Sunday, August 2, 2009

10 Questions to ask yourself before ghost writing a memoir

People seem obsessed with telling their life stories. That's a personal decision. Have you thought about writing someone else's memoir? If so, you might want to consider answering these questions first.

1. Who is your subject? Does anyone really care about his/her life?
2. How old is your subject? The older, the more difficult. An older person has a lot of memories (if they're lucky enough to be of sound mind). Also, be prepared for an unexpected death.
3. Does the person have an unusual story with a twist that will appeal to a reader or even a niche market?
4. If the person is a celebrity, is he/she A-list? If so, why would they want you to write their memoir instead of a professional memoirist?
5. If the person is a B-list celebrity, are you prepared to do a whole lot of marketing to reach your target audience and let them know the book is out there for them?
6. Do you have a plan? Going in to interview someone for an article is not like writing a memoir; I found out the hard way. Interviewing someone for a memoir illicits memories that stray from your questions but are critical to their story.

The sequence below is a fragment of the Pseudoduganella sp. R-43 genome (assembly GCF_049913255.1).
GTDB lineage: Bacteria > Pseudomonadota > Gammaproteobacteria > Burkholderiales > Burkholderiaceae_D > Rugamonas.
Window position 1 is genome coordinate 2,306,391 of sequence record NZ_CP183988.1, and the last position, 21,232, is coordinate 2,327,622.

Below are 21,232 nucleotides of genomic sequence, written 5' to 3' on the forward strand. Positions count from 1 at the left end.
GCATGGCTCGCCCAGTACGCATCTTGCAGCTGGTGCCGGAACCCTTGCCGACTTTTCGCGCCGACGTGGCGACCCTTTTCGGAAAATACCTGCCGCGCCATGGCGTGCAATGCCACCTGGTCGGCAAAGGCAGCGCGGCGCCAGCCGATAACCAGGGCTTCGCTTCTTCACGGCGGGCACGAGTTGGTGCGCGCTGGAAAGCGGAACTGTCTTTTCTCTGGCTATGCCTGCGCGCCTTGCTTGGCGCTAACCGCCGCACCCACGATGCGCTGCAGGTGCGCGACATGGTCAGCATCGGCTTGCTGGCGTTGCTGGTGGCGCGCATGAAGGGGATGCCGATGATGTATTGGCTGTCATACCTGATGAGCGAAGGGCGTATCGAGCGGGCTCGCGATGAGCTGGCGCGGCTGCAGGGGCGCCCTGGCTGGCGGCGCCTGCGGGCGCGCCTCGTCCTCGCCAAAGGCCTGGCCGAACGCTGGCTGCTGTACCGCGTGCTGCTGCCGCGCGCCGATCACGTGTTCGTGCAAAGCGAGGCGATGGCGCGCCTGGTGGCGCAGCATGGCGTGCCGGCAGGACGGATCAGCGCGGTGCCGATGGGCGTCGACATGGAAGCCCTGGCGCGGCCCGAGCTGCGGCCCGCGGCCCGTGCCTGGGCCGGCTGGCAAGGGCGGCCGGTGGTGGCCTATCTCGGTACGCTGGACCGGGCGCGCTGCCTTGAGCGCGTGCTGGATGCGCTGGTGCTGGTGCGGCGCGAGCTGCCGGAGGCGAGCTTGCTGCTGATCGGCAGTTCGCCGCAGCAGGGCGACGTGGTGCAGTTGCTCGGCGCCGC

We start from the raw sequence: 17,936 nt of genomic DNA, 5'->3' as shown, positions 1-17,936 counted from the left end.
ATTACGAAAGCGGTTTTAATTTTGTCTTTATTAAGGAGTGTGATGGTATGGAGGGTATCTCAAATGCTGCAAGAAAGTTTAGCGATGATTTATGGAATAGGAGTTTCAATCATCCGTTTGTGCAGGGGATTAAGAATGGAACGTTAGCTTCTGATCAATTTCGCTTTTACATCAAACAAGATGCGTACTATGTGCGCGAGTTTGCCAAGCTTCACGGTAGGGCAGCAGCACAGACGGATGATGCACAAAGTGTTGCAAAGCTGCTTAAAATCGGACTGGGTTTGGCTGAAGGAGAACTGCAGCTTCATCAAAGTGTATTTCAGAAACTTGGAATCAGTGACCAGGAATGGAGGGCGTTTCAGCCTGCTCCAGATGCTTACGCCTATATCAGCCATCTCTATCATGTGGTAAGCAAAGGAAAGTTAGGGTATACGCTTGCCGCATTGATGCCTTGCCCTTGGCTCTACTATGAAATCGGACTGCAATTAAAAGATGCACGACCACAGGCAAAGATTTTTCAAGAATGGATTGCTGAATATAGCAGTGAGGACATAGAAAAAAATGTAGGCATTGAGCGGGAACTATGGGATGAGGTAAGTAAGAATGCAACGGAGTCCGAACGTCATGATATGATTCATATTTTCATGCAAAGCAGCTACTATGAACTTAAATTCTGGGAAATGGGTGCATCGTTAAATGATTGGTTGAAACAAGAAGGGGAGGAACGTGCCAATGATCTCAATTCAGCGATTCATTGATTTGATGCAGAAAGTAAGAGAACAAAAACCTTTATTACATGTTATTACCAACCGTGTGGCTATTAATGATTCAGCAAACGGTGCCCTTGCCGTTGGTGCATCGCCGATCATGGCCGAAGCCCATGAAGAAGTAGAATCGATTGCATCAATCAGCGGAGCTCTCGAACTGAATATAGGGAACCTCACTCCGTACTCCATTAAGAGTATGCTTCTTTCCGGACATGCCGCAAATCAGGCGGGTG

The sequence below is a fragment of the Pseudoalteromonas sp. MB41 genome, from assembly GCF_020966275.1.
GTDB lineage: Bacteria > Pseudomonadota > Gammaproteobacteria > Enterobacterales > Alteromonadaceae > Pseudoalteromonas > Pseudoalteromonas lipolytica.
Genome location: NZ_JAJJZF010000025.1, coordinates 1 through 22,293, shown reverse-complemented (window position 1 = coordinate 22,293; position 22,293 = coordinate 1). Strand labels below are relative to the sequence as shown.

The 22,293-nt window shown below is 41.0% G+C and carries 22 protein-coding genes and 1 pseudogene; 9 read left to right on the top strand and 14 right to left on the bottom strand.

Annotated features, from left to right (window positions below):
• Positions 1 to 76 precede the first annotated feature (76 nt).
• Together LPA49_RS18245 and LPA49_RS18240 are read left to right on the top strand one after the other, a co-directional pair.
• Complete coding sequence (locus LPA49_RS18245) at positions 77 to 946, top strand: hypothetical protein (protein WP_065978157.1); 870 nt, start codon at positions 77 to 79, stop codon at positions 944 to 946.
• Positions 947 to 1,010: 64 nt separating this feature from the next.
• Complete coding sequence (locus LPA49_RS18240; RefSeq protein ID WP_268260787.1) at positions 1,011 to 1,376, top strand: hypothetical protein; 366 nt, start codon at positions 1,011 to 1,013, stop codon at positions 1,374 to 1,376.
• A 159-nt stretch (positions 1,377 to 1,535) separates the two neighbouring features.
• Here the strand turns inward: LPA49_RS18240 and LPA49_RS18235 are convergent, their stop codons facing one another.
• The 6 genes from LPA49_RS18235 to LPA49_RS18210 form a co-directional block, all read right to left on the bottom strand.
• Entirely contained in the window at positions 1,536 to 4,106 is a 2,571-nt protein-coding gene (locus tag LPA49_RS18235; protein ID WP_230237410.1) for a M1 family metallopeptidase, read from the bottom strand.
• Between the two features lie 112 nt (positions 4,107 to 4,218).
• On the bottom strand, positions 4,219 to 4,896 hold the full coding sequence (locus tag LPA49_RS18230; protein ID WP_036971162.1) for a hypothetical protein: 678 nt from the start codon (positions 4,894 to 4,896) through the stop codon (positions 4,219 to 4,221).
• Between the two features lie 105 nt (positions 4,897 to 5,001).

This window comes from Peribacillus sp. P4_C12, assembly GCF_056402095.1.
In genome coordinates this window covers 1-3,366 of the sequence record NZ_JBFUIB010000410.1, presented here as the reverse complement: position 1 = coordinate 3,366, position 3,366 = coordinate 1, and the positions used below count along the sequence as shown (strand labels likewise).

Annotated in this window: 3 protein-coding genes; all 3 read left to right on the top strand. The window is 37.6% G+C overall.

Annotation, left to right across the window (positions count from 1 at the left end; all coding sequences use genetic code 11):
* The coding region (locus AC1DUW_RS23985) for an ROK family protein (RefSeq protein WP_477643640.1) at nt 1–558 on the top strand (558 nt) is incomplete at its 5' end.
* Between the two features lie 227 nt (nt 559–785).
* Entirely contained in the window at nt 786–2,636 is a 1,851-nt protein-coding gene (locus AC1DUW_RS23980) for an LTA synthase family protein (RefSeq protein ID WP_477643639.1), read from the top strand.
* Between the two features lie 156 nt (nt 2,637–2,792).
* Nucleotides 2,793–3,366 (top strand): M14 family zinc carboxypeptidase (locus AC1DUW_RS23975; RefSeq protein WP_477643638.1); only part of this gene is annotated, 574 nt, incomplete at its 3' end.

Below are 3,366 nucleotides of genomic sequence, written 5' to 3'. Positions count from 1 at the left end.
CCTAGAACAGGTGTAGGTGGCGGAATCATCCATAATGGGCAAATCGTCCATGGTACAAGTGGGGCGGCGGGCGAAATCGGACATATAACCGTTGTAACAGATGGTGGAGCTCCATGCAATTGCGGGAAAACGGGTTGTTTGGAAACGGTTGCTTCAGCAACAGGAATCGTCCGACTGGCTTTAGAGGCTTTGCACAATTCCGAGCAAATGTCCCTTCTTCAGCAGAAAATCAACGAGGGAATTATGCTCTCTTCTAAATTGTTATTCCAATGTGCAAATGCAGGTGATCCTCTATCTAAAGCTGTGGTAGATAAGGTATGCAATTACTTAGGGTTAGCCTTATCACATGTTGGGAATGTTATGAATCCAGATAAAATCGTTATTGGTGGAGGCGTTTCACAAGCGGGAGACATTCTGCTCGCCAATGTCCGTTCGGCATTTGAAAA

7. Are you willing to do a lot of transcription, or pay someone to do it?
8. Once you have a transcript, how many hours do you have available to edit the material?
9. Does your subject have enough photographs to accompany the text and illustrate what makes his story unique?
10. Are you a perfectionist? If so, stop right there and go find something else to do. Getting someone else's story perfect is not like writing your own story, especially if they pass away and you can't call them up to ask questions.

I learned the answers to these questions the hard way. Fortunately, my subject passed away after I had finished all of the work and we were just getting together as friends. Even so, during conversation over lunch, a new tidbit would dribble out of his mouth, causing me to push the red button on the recorder that was always always in my hand. I can't call him up if I have a question about something he said but I have a vast number of resources, including his wife and colleagues, who are able to verify facts for me.

My advice? Think twice.


Axel Pliopas said...

Transcriptions are soooooooo time consuming! One should do a bit of it before starting a great project, in order to take some care when recording the interview, to make it as clear as possible and make the transcription process a little bit easier....

It's a good list you made! ;)

Susan Cross said...


The transcription was the hardest part. I didn't want to contract it out because only I know what to pick and choose for my project (and I didn't have the money to pay someone). This is a one-woman show. Deadline is looming.